04 Sep 2020
tendonitis in horses

Treatment Plan For Tendonitis in Horses

tendonitis in horses

Any seasoned sportsman or woman can tell you:  It only takes one bad step.  Injuries happen quickly and unexpectedly and can change the course of your life.

Or your horse’s life.

Injuring a critical soft tissue structure like the deep digital flexor tendon (DDFT), means that your horse can be fine one moment and then become lame for weeks, months, or even years to come, altering your dreams and expectations overnight.

The stages of healing are a complex and fragile process. However, understanding the injury and its causes, the healing stages itself, and the treatment protocols for soft tissue injury, will give you a much clearer view of the way forward.


What is tendonitis?

Tendonitis (inflammation of the tendon) is the most common soft tissue injury in horses and often leads to lameness.  It is critical to note that a serious soft tissue injury can be even more damaging than a fracture, especially in performance horses.

When the tendon or ligament is stretched beyond its limits, the tissue fibres tear, causing injury in the soft tissue. In the case of tendons, these tears happen in the fibres attaching muscle to bone, and in the case of ligaments, this occurs in the fibres connecting bone to bone.

Tendons and ligaments are known for their slow healing. Unfortunately, they also never return to their original strength and become prone to reinjury.


First signs of tendon injury

Heat and swelling are normally the first signs of inflammation and indication that a tendon has been damaged.

If there is only a slight enlargement of the affected area of the tendon, feeling warmer that the matching area in the opposite limb, it may point to only minor fibre damage.

If it is only a mild sprain, this will not cause lameness.  However, if there is severe damage, the horse may want to compensate for the pain by tipping the toe upwards or allowing the fetlock to sink at the walk.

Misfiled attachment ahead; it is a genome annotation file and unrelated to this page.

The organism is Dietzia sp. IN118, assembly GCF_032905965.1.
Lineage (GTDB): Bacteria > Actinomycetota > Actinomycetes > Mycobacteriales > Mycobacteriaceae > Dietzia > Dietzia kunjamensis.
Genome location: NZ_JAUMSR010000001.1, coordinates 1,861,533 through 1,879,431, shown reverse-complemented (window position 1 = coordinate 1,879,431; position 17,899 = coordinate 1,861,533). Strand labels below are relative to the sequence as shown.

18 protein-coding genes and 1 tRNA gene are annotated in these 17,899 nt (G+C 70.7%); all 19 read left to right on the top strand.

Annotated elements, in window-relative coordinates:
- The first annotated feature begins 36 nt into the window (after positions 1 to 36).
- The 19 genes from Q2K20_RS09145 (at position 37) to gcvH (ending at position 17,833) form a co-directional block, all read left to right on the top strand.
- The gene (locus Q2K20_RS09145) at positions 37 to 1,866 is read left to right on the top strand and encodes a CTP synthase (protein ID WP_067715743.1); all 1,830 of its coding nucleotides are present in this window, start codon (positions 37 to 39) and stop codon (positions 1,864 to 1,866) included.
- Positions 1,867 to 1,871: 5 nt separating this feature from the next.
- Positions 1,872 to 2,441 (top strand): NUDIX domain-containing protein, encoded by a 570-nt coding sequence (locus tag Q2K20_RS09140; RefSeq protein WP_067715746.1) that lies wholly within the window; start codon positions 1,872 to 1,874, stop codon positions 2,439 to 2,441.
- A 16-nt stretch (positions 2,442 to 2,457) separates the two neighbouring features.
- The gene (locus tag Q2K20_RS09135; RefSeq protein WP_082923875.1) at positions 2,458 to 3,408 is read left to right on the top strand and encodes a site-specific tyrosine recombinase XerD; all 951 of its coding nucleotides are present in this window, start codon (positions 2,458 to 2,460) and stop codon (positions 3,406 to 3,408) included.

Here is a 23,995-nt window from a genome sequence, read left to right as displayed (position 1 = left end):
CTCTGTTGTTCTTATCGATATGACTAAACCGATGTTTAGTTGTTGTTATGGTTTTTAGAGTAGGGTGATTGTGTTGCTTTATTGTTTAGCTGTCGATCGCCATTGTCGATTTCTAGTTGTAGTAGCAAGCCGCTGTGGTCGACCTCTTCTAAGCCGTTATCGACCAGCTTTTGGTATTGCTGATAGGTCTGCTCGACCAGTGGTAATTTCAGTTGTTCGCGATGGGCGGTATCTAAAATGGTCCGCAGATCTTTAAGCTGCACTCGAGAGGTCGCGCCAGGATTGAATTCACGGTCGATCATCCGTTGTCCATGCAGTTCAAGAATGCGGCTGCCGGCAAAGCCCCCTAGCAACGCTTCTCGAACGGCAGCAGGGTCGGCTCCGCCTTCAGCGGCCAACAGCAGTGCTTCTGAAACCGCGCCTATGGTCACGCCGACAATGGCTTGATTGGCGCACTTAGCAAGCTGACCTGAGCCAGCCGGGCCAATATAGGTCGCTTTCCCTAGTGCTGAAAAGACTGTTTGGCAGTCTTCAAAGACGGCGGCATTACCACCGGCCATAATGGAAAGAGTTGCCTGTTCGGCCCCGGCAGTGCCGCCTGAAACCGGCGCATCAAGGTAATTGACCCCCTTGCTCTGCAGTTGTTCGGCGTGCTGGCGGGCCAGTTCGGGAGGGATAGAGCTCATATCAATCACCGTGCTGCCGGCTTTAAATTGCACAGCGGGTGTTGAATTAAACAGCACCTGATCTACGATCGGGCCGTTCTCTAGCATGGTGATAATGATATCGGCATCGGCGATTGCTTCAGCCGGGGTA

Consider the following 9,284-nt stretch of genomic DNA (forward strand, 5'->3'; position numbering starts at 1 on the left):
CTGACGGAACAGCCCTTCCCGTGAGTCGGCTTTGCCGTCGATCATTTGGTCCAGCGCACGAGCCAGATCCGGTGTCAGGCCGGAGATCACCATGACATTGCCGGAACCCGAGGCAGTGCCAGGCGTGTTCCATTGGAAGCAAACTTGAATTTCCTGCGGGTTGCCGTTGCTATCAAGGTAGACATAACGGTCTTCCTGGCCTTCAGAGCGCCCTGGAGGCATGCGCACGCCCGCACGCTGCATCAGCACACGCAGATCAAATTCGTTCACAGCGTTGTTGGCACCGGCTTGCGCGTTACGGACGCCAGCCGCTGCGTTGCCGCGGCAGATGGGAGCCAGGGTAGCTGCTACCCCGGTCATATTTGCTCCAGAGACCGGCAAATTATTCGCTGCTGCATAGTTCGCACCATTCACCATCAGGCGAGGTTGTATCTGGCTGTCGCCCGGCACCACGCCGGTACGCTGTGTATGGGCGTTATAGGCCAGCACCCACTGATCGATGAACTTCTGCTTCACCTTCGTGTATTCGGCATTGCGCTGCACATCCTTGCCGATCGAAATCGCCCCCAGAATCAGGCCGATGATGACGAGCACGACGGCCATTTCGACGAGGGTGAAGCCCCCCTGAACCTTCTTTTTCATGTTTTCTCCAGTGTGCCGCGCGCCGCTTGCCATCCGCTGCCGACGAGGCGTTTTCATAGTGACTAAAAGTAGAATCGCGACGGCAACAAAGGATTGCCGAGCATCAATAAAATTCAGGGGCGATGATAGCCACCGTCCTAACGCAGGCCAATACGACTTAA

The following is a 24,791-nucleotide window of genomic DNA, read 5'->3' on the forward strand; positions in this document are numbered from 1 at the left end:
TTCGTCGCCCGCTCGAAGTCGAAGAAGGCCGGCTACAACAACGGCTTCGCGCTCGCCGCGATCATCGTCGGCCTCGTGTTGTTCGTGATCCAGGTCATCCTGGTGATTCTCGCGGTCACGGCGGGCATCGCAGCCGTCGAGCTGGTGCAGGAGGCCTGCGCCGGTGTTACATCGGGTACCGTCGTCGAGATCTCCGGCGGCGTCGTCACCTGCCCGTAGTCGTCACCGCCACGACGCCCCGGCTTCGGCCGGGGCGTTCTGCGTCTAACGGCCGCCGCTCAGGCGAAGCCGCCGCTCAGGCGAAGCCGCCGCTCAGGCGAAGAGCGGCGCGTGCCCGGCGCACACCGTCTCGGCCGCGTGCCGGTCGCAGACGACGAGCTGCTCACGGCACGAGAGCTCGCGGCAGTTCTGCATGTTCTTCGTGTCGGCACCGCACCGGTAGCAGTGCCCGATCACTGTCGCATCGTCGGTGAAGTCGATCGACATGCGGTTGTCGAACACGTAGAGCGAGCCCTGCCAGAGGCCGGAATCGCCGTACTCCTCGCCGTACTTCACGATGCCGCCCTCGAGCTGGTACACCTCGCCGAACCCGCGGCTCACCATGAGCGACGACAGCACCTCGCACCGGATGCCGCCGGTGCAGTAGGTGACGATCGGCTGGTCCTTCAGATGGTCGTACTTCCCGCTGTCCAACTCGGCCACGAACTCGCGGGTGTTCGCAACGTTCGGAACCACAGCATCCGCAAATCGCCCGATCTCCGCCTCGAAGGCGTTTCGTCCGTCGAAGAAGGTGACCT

Stages of healing in tendon injury


Stage 1 – Inflammation

This stage lasts approximately seven days from when an injury occurs.

During this stage, much-needed molecules travel to the inflamed area via increased blood flow to remove dead tissue and clean up debris.   This process becomes observable in the heat and swelling that appears when an injury first happens.

Although this process is necessary before any healing can begin, often the inflammation that accompanies it, does further damage – if not controlled.

This is where anti-inflammatory agents play a role.


Stage 2 – Regeneration

This period can last for several months in a severe injury.

At this second stage of healing, the cells begin to regenerate tissue by arranging a structure across the torn fibers that will support the new collagen fibers that will eventually be laid down.  This framework of fibres are still weak because of their haphazard positioning.

Stage 3 – Remodeling

This stage begins about 21 days after an injury and can continue for a year or more.

During this time, tendon and ligament fibres begin to rearrange themselves into a normal pattern.  To encourage fibres to heal along their normal lines of stress, progressive but controlled exercise is imperative.  Without proper remodeling, the fibres can remain randomly arranged, thereby weakening the support structure and exacerbating the risk for future injury.


Initial treatment

In the first 10 – 14 days after an injury, the following protocols are often recommended:

  • Box rest
  • Applying ice or cold hosing the affected area two to three times a day
  • Applying a pain relieving, anti-inflammatory poultice.
  • Bandaging the limb to immobilise it if necessary
  • Making use of anti-inflammatory medications and supplements

All the above are aimed at addressing and reducing the initial pain and inflammation while at the same time trying to prevent any further injury.  Once the initial inflammation has been alleviated and the severity of the injury has been properly assessed, a controlled exercise program can be initiated.


Controlled Exercise

As the most important aspect of your horse’s treatment and recovery, your vet will advise the controlled exercise that is best for a particular injury and your particular horse.

In some cases, a period of total box rest will be advised initially, but in general this program will start with hand walking while still on box rest, with gradual increases for a period of three months.

With these type of injuries horses are often out of work for six to 12 months. During this time, controlled exercise assists the new tendon fibres to align, increasing their strength and flexibility.

In order to assess the healing process and aid in adjusting the exercise program, repeat ultrasound scans are invaluable.  In this way, an educated recommendation can be made as to when to introduce trot work and more steady canter exercises.



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